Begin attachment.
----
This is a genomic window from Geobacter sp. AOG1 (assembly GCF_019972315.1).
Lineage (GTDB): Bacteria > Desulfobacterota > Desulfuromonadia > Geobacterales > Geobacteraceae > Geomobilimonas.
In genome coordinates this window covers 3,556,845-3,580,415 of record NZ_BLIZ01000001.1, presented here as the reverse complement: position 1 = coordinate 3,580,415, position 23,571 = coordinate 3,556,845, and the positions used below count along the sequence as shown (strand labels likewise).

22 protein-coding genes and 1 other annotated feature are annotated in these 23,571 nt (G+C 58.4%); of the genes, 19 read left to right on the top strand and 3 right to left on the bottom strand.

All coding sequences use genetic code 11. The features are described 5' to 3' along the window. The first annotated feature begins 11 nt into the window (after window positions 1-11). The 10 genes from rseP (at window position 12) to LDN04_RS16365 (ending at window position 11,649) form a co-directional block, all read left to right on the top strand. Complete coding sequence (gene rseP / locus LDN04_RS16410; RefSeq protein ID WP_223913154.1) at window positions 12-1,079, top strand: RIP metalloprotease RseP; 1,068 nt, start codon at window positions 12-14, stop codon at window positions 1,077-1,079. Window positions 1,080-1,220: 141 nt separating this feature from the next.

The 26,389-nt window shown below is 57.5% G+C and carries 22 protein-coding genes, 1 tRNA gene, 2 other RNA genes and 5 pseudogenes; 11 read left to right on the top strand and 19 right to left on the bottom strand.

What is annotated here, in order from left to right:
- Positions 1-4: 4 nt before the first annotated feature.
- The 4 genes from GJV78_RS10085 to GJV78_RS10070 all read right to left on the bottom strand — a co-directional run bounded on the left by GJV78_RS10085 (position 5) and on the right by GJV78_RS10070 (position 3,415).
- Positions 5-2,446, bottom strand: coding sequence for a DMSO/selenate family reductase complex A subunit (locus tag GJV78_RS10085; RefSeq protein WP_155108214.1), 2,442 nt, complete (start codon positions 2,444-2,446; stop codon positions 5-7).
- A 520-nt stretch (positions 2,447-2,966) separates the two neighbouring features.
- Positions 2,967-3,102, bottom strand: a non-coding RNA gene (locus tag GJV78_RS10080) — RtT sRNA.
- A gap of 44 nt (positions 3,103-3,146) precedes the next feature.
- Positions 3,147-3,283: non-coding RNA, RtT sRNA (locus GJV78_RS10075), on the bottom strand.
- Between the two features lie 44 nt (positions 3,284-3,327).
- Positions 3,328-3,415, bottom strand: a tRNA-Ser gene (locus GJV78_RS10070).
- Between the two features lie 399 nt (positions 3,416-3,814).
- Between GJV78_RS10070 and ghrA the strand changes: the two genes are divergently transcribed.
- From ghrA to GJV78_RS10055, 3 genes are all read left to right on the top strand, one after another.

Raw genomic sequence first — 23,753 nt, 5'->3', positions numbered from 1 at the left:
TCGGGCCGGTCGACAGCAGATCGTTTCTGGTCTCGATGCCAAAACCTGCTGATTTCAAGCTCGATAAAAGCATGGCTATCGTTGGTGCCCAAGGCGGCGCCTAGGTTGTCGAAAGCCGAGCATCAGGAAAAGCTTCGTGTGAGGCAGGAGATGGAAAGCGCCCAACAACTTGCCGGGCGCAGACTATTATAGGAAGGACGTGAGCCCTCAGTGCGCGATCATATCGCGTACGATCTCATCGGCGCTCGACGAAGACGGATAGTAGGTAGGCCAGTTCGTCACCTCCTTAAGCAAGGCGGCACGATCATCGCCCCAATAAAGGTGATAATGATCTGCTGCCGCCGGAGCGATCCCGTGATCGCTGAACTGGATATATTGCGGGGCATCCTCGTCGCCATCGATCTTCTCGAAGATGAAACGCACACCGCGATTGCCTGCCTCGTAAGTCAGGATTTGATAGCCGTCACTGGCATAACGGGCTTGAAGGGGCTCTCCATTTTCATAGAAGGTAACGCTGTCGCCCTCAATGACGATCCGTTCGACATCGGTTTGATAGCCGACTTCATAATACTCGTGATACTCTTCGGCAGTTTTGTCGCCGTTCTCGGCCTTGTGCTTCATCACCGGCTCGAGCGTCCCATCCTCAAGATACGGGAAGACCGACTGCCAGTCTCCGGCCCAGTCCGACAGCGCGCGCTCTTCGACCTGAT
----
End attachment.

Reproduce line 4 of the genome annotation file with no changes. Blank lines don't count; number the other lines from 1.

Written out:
22 protein-coding genes and 1 other annotated feature are annotated in these 23,571 nt (G+C 58.4%); of the genes, 19 read left to right on the top strand and 3 right to left on the bottom strand.